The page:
Most HDI (high density interconnect) designers and many high speed designers are familiar with BGA (ball grid array) components, which provide a way to connect dense, high pin-count components to a PCB. These components function as a standard flip-chip BGA, but without solder balls for surface-mounting. LGA (land grid array) packages are designed to fit either into a specific LGA socket, or they can be soldered using standard SMD assembly techniques.
On the design side, you need access to accurate LGA package footprints when placing these components in a PCB layout. What information needs to be included in an LGA, and what is the difference between the socket and the actual component package? When you need to find LGA package footprints for your components, an electronics search engine can help you find the footprints you need for your LGA, as well as for any other components you need.
BGA vs. LGA Package Footprints
Since most designers are familiar with BGA footprints and mounting, they deserve a comparison with LGA components. A BGA component includes solder balls on the bottom of the component, and the solder balls mount directly to pads on the PCB. The designer needs to use an escape routing on the surface layer or through interior layers to reach the BGA pads. This mounting style is popular for many high pin-count components, such as FPGAs or baseband chips in mobile products.
An LGA attaches to a socket, and the socket attaches directly to the board using through-hole mounting or SMD mounting. The LGA socket or the component itself may contain some smaller passives to support the component functions. This means, when designing a PCB with an LGA, LGA package footprints need to include pad or hole locations, which define where traces will be routed to send signals to components. The actual IC then mounts to the LGA socket and snaps in place with a mounting bracket. This is the standard method for placing CPUs in new computers.
If you look at BGA and LGA package footprints, they look very similar, but there are some key differences. Both types of components contain arrangements of pads to match the pitch and layouts required on the PCB. For a BGA, the only other required information is a courtyard outline and possibly a silkscreen outline. Note that you should include an indicator in your PCB footprint for pin 1 on the component.
For an LGA, the component is more complicated and contains some mechanical mounting brackets. The LGA also contains an arrangement of pads or holes for mounting, but it also contains some mechanical brackets to attach the LGA component to the socket. These mechanicals need to be defined in the PCB footprint on a mechanical layer. This is quite important for ensuring you maintain minimum clearances from nearby components.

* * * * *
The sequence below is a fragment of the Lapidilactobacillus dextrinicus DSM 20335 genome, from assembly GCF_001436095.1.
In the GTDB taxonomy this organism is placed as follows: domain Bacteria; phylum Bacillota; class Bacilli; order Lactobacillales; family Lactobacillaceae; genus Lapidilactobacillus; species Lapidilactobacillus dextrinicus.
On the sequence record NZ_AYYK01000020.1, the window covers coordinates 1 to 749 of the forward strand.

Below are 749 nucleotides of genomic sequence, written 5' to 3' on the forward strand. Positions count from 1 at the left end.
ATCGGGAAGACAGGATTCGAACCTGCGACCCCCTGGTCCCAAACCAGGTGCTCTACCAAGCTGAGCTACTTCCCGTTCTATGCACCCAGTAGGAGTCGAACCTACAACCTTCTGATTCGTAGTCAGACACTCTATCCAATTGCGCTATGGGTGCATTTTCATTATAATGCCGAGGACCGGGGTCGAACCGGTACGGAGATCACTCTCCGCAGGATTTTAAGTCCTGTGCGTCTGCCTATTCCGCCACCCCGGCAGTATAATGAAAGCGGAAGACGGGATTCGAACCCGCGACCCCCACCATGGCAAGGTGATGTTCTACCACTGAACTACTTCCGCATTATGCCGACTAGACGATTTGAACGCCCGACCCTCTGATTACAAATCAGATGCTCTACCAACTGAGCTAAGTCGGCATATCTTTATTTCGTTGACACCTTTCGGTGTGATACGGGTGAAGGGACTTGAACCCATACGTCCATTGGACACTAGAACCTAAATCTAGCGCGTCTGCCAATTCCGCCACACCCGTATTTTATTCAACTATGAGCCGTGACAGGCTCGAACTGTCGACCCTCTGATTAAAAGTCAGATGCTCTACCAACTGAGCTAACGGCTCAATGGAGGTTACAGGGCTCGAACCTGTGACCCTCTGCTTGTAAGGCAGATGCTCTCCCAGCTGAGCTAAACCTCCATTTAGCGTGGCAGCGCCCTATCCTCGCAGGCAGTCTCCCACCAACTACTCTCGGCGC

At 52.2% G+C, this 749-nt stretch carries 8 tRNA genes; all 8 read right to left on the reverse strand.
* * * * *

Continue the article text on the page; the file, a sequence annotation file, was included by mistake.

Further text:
What to Include in Your LGA Footprint
The pad arrangement for each type of component can be easily created from a datasheet, but a 3D model for an LGA is more complicated than for a BGA. An IC with BGA mounting will only need, at minimum, a simple black box to represent the component. In contrast, a 3D model for an LGA requires the socket, backplate, and top bracket to fully represent the component.
If you’re not a mechanical designer, you can define the outer limits for LGA footprint packages by extending the component courtyard to match the socket and bracket outline. You can also design simple mechanicals for the socket and bracket that match the outer edges of the component, which will define a simple outline for the LGA socket and bracket. Be sure to check your datasheets when creating your own component footprints and models.
A better way to find all the component data you need, including LGA footprint packages, is to use an electronic parts search engine service. You can save yourself time when creating footprints for your components and you’ll know your footprints and 3D models will be correct. DXF, STP, and IGS files can be easily found with the right service and these models can be used to define the mechanical portion of your LGA package footprints.
Use a Search Engine for LGA Footprints
Instead of staring at a datasheet and drawing outlines in a CAD application, you should try using a comprehensive parts search engine to find your component data. You’ll be able to quickly find schematic symbols, PCB footprints, 3D models, specifications, and sourcing information for your components. This helps you qualify new components before you start a new design, and you can quickly bring component data directly into your ECAD software.
This lets you see component specs directly in your search results, and you can quickly narrow down to some candidate components before you start combing through datasheets. You can also take advantage of integrated search features in your CAD applications to quickly fund verified models and datasheets for your components.
Next time you need LGA package footprints for a new design, try finding the components you need from a parts search service like Ultra Librarian. You’ll have access to a range of 2D and 3D LGA package models from major manufacturers, and you’ll see real-time sourcing information from worldwide distributors. You can then import your data into popular ECAD applications and use your new components in your designs.
Footprint and 3D electronic component model creation takes dedicated resources and time, but Ultra Librarian helps streamline these processes. Working with Ultra Librarian will set up your team for success and ensure your finished product matches your design. Register today for free!